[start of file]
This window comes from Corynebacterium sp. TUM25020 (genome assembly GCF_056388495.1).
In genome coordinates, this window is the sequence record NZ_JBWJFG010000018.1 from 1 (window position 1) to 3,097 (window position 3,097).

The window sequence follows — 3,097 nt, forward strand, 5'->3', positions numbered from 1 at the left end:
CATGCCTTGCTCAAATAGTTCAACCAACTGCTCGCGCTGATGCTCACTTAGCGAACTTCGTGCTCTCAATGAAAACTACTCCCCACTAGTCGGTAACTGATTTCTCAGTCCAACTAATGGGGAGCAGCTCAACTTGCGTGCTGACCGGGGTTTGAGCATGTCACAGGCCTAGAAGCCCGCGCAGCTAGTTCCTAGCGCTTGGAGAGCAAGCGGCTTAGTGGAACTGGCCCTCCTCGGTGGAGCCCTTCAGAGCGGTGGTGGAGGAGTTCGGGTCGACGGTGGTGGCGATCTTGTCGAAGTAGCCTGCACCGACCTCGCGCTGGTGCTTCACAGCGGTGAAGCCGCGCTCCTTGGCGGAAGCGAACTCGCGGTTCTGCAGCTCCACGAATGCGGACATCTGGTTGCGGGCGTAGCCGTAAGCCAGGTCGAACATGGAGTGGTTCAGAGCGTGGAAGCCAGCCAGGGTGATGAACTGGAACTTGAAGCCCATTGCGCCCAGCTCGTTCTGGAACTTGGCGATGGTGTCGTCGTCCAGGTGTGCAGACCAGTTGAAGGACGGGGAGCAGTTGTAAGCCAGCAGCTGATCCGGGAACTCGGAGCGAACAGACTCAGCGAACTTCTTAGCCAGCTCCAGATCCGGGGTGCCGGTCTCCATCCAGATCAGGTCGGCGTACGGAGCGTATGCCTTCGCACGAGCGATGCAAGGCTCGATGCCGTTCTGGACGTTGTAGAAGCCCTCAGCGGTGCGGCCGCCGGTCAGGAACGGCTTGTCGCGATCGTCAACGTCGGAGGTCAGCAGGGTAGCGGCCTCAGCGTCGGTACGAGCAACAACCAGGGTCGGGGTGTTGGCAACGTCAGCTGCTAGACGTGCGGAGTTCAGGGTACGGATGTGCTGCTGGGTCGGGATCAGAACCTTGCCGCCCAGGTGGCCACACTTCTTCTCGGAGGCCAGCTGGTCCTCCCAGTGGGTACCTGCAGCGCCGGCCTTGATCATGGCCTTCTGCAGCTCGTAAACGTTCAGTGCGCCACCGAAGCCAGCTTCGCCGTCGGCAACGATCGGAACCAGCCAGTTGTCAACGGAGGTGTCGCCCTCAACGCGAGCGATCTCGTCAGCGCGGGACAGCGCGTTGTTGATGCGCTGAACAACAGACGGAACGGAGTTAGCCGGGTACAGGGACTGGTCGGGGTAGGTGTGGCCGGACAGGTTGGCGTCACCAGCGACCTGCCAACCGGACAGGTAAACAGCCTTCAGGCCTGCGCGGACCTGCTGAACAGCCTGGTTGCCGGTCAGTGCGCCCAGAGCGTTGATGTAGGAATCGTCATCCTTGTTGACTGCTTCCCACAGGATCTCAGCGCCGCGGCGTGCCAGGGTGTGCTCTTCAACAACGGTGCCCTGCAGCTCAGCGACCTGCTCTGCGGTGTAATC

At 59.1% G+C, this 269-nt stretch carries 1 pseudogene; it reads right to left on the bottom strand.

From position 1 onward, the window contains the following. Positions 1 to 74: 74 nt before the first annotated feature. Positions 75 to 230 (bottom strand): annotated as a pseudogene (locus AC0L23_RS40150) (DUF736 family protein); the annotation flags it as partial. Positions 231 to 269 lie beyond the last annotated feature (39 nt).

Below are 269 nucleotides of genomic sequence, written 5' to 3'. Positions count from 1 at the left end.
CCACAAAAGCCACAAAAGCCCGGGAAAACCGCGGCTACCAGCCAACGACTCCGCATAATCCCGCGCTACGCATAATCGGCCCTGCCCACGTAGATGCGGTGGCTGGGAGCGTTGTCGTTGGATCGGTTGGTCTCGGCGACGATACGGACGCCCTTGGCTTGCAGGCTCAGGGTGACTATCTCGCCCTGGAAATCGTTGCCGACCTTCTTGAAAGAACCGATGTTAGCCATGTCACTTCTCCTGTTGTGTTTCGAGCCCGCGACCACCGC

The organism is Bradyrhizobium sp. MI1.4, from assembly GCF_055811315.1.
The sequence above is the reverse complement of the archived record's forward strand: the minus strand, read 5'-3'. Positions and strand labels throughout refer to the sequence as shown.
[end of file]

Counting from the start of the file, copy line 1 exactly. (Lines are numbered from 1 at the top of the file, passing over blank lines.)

This window comes from Corynebacterium sp. TUM25020 (genome assembly GCF_056388495.1).